Water for Elephants: Jacob Jankowski and the Biblical Jacob?
Sometimes I think that if I had to choose between an ear of corn or making love to a woman, I’d choose the corn. Not that I wouldn’t love to have a final roll in the hay—I am a man yet, and some things never die—but the thought of those sweet kernels bursting between my teeth sure sets my mouth to watering. It’s fantasy, I know that. Neither will happen. I just like to weigh the options, as though I were standing in front of Solomon: a final roll in the hay or an ear of corn. What a wonderful dilemma. Sometimes I substitute an apple for the corn.
The above paragraph is taken from chapter one of Water for Elephants by Sara Gruen. The book is quirky and funny, demented and tragic. Such is the circus life, I guess.
I read this book for my book club and tonight is the meeting. I skimmed over the suggested discussion questions at the end of the book and in one of them, Ms. Gruen says she incorporated Jacob’s story from the Bible. Yikes! I did not see that coming. In fact, I was a total lidiot (my own made up word: literary idiot, the reader who JUST DIDN’T GET IT), saying to myself, well, his name is Jacob I can see that connection. But what else?
After giving it more thought, I have come up with these:
There’s the woman Jacob loves, Marlena. You could make the argument that Uncle Al is a sort of Laban, extracting unpaid work from Jacob, although there’s no promise of anyone’s hand in marriage. Also, what does that make August?
Jacob’s ladder. In Water for Elephants, the ladder is important to life on a circus train (as well as bootleg liquor, hey hey). The ladders enable one to jump atop train cars and move from one to another, which happens from time to time when you’re on a train as often as these fine folks. Maybe the circus people are like the angels ascending and descending the ladder.
If Jacob’s Ladder is to signify the Jewish exiles, then you might say the ladder of a circus train is symbolic of the exiles of the circus performers, like Kinko/Walter, who has nowhere else to go because his mother sold him. And really, one might consider the whole circus an exile, given the multiple occasions on which they are run out of town.
Jacob’s Ladder leads from earth to heaven, and since the circus train ladder leads from inside the stock cars to atop them, maybe that means both heaven and earth are the circus train? For these circus performer, life takes place, essentially, on the train. The train only stopped to put on the show, so when they were off the train, they were working to set up, put on, and take down the show. So earth is the insides of the stock cars, these people’s homes and livelihoods. Heaven is looking upon the train from atop the roof, like when Jacob Jankowski ascends the ladder:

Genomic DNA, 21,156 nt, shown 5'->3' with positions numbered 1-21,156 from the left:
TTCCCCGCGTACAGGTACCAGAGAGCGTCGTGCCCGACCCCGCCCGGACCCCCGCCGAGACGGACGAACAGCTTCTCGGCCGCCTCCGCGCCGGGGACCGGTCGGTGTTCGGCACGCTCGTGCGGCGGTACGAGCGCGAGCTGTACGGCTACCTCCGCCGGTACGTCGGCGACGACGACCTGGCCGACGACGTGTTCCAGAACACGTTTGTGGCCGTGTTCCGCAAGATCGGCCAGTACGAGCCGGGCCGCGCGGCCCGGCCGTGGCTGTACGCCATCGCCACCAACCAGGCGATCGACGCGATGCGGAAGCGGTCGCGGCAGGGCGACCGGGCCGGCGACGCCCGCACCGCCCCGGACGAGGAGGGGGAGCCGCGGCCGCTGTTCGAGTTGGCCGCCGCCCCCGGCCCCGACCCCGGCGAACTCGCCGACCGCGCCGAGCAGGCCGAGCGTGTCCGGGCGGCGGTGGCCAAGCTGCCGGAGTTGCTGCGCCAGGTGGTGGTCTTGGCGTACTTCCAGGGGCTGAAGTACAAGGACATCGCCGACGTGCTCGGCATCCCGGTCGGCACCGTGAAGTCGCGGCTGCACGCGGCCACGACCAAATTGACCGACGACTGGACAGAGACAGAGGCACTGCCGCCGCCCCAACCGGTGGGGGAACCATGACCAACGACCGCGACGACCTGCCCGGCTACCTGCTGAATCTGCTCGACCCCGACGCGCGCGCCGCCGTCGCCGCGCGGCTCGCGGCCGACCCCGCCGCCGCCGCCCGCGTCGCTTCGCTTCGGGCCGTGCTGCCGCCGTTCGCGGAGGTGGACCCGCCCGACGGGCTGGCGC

I climb to the roof. He moves over and when I sit down next to him he claps a hand on my shoulder. “Turn around. I want you to see something.”
He points down the length of the train. It stretches behind us like a giant snake, the linked cars jiggling and bending as it rounds a curve.
“It’s a beautiful sight, isn’t it, Jacob?” says August.
In the case of the circus performers, I tend to think that heaven could well be the view of the train from above, because it is a home and employment during the Depression when both were scarce.
Camel. Well, the name alone works with the stretching muscle. There were camels in the Bible, right? Camel also has the problem of having done something bad that he hasn’t forgiven himself for, and though we never do find out if Camel’s family forgave him, we know they were willing to take him back. All that forgiveness talks seemed to have “Biblical imagery” written all over it.
I think the best parallel to Biblical Jacob comes when Jacob Jankowski realizes that it is up to him to protect the circus animals from the treatment they receive under Uncle Al and August:
I am their shepherd, their protector. And it’s more than a duty. It’s a covenant with my father. While I realize that Jacob is referring to his biological father, I think it’s safe to assume this sentence is meant to carry more meaning than just that.
We’ll see how it goes tonight at the book club meeting. In case I’m totally amiss with my interpretation, I’m bringing a copy of one of the books of circus photos that inspired Sara Gruen to write the book. “Wild, Weird, and Wonderful: The American Circus as Seen by F.W. Glasier.” I had to drive to not-my-usual library to check it out. Extra effort like that should count for something, right?
All I know is, parallel to Biblical Jacob? If she says so.
Good read? Definitely.
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